Rediscovering the measurement system used by pre-European Māori

Hero Maori Measurement

A student research project supported by Callaghan Innovation’s Measurement Standards Laboratory (MSL) has looked at the measurement systems used by pre-European contact Māori. The study has found anecdotal evidence that Māori used a standard measure of length for building and developed a decimal numbering system, both of which were used in the building of whare and other structures. Click below for the full report.

Ngā Inenga Māori: A Preliminary Study on Māori Measurement [PDF, 489 KB]

If you have information or evidence that would support the findings of this paper or provide opportunities for further research on this topic, please contact the Measurement Standards Laboratory or the Callaghan Innovation Māori economy team.(external link)


The idea for the study originally arose from a written account of a pre-European standard measure of length used by Māori, known as a Rauru. The Rauru had been referred to by the 19th and 20th century historian Elsdon Best, which he described as a measuring tool that could be used and reused over generations in some cases.

This identified a research question, to find out whether pre-European contact Māori had understood the concept of a repeatable and reliable measurement system and were using a primary length standard for building and perhaps trade purposes.

MSL enlisted a Victoria University of Wellington student, Te Aomania Te Koha, to look more deeply into the question. Under the supervision of Dr Farzana Masouleh, she undertook a research project over the summer and wrote a report that draws heavily on the writing and research of Best. Best has written that Māori had their own system of measurement before European colonists arrived in New Zealand in the 1830s and 1840s, using lengths between different parts of the body to make measurements when building waka and whare. This alone would not be unusual, as many other civilisations have done this, but Best wrote that East Coast Māori would go to senior leaders and use the span of their bodies or limbs for standard measurements.

In her literature review, Te Koha found further evidence of Māori using their bodies to measure from a written account by Captain R.A. Cruise in 1823. He described a North Cape chief coming to his ship and measuring it from stem to stern by prostrating himself on the deck and marking where his hands extended to beyond his head, counting the number of prostrations he made. Best’s vocabulary list called this form of measurement the takoto, defining it as the length of a prone body plus that of an arm stretched beyond the head. In Māori today, takoto translates to “to lie down.”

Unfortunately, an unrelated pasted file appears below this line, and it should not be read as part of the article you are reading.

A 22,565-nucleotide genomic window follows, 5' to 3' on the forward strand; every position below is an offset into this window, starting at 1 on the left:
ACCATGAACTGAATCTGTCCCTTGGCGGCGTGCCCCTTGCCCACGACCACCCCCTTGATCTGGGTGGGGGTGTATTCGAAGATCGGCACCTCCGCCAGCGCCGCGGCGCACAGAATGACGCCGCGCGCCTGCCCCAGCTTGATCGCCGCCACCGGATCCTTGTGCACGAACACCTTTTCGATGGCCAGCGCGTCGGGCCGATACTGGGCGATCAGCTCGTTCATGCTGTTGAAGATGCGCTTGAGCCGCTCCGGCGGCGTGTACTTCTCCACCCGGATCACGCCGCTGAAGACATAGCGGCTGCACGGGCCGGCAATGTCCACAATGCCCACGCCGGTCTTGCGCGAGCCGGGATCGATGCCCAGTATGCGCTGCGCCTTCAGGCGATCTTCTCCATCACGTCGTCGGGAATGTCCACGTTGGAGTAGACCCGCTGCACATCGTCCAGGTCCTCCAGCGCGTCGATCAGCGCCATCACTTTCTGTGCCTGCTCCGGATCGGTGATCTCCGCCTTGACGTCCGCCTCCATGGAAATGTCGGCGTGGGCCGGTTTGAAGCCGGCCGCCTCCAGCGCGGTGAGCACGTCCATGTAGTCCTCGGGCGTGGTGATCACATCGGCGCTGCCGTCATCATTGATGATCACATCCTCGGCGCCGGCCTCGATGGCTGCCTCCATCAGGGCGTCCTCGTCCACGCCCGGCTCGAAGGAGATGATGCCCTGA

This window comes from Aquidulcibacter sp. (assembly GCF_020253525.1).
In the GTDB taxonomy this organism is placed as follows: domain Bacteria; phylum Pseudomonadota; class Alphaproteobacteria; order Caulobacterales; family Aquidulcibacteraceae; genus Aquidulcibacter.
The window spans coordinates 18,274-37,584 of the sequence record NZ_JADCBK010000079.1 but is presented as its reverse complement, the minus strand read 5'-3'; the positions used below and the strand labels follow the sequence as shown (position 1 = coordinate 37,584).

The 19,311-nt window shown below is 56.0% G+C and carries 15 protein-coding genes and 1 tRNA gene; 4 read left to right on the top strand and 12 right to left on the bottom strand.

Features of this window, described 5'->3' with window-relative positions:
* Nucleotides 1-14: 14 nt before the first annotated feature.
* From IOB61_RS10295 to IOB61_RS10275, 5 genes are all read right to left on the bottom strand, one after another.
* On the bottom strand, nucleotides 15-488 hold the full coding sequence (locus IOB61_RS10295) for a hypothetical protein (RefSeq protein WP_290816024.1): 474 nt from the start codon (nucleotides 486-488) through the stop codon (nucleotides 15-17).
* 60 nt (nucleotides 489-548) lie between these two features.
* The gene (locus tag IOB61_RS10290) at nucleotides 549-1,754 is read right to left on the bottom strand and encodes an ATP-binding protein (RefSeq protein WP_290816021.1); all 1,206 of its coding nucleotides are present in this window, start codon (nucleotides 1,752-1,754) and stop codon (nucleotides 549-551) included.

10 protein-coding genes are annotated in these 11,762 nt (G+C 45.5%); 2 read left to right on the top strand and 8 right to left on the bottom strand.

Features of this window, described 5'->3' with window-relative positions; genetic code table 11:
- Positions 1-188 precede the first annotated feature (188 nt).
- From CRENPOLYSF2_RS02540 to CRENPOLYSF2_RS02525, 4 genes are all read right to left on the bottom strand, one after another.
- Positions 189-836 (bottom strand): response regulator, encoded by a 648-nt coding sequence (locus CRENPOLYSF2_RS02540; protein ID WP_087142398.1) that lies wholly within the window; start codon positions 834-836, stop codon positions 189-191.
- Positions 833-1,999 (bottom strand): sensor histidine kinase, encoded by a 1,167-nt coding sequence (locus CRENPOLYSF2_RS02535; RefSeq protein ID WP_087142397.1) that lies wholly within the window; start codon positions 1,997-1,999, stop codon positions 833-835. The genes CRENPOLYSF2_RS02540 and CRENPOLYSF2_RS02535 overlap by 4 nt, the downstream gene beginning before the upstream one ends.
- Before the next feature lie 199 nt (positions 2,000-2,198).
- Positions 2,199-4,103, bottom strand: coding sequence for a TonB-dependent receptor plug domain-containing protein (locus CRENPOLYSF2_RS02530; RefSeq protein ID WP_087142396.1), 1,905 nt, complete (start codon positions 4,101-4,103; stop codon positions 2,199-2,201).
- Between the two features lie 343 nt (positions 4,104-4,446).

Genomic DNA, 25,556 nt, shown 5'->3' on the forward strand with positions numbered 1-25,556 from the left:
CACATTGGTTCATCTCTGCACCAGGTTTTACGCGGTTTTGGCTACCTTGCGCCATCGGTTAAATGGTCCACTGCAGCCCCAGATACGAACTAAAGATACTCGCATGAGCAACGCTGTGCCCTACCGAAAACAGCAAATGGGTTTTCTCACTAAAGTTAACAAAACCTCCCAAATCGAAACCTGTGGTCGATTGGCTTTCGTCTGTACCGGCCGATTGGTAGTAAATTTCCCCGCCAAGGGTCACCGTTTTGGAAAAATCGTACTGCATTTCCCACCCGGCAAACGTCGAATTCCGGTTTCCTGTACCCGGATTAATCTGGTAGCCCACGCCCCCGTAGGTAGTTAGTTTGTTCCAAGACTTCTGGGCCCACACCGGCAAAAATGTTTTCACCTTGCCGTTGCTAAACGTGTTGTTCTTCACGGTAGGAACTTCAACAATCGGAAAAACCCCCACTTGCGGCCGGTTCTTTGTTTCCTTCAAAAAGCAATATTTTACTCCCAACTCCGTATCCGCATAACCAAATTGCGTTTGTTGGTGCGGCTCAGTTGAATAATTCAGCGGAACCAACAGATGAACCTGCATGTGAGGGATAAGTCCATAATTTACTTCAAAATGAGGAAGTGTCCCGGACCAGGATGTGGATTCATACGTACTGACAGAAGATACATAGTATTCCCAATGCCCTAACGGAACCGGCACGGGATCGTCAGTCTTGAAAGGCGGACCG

Best’s work also provided evidence of Māori using a base-10 unit or a decimal number system.

There are also indications from interviews conducted in the report Nga Inenga Māori: A Preliminary Study on Māori Measurement, with Tuhoe Māori activist Tame Iti, that the measurements of a pre-European contact whare tipuna, Kuramihirangi Whare in Ruatoki, were almost similar to those of Roman and Greek temples.

Iti was told this by an architect who was brought in to help with the re-establishment of the whare. Out in the field interviewing Māori kaumātua (elders) about what they knew of old measuring techniques, Te Koha found the first anecdotal indication that Māori might have used a decimal number system in the construction of their main buildings.

Taina Ngarimu, an educator and well-known kaumātua from Whareponga Marae of the East Coast tribe Ngāti Porou, informed Te Koha that his brother, Joe Ngarimu, a builder who worked on Materoa Whare (the meeting house at Whareponga Marae), said that Māori must have had a measuring system that related to some sort of decimal system because “everything at the whare was in groups of tens”.

This would suggest that Māori may have developed the decimal measurement system further than historians have been able to document thus far.

The historian Best also published a vocabulary list of the various units of body measurements from time spent studying East Coast Māori. One body measurement was the maro, which was a unit of measurement meaning the span of the arms outstretched horizontally. The kumi, meanwhile, was a measurement of 10 maro units, which would total around 18 metres.

“The realisation that this unit is in base-10 directed the study to the ideology that Māori may have used a decimal number system and, in turn, a decimal measurement system,” says the report by Te Koha and Masouleh.

The base-10 counting system is used in most modern societies and was the most common system for ancient civilisations.

The report also says: “The importance of this should be especially emphasised because this could be considered the first step towards producing a scientific system of measurement; that is, a table of units in which one unit represents a certain number of a preceding one.”

The investigation calls for further study and conversations to add to the report’s initial findings.

Kevin Gudmundsson, manager of Length and Mass Quantities at MSL, says: “The desired goal of the research was to find out more about the measurement system used by pre-European contact Māori. This research will contribute to our documented history of measurement in New Zealand.”

Download a copy of Te Aomania's supporting presentation - A Preliminary Study on Indigenous Metrology: A Historical Approach to Pre-European Measurements [PPTX, 12 MB]